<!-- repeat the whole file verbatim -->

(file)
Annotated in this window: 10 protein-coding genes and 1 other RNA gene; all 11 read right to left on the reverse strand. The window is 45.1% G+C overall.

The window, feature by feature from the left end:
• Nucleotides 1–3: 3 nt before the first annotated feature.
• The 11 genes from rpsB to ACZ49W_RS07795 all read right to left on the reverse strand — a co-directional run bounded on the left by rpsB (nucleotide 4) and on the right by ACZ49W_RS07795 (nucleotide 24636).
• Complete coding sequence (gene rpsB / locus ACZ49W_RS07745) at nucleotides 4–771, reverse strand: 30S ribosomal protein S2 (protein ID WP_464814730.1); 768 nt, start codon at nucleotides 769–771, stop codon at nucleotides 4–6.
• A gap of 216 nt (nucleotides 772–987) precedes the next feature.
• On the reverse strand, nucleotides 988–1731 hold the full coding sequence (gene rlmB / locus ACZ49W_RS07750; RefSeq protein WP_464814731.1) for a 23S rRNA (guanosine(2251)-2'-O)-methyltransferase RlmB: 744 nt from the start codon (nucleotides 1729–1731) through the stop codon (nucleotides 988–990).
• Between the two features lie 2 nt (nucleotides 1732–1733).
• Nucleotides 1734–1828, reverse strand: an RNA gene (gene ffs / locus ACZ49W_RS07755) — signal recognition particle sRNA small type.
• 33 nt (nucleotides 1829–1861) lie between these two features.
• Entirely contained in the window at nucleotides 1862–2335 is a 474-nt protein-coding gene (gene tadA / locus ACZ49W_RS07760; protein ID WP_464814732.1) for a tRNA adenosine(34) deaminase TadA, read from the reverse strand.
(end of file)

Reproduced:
Annotated in this window: 10 protein-coding genes and 1 other RNA gene; all 11 read right to left on the reverse strand. The window is 45.1% G+C overall.

The window, feature by feature from the left end:
• Nucleotides 1–3: 3 nt before the first annotated feature.
• The 11 genes from rpsB to ACZ49W_RS07795 all read right to left on the reverse strand — a co-directional run bounded on the left by rpsB (nucleotide 4) and on the right by ACZ49W_RS07795 (nucleotide 24636).
• Complete coding sequence (gene rpsB / locus ACZ49W_RS07745) at nucleotides 4–771, reverse strand: 30S ribosomal protein S2 (protein ID WP_464814730.1); 768 nt, start codon at nucleotides 769–771, stop codon at nucleotides 4–6.
• A gap of 216 nt (nucleotides 772–987) precedes the next feature.
• On the reverse strand, nucleotides 988–1731 hold the full coding sequence (gene rlmB / locus ACZ49W_RS07750; RefSeq protein WP_464814731.1) for a 23S rRNA (guanosine(2251)-2'-O)-methyltransferase RlmB: 744 nt from the start codon (nucleotides 1729–1731) through the stop codon (nucleotides 988–990).
• Between the two features lie 2 nt (nucleotides 1732–1733).
• Nucleotides 1734–1828, reverse strand: an RNA gene (gene ffs / locus ACZ49W_RS07755) — signal recognition particle sRNA small type.
• 33 nt (nucleotides 1829–1861) lie between these two features.
• Entirely contained in the window at nucleotides 1862–2335 is a 474-nt protein-coding gene (gene tadA / locus ACZ49W_RS07760; protein ID WP_464814732.1) for a tRNA adenosine(34) deaminase TadA, read from the reverse strand.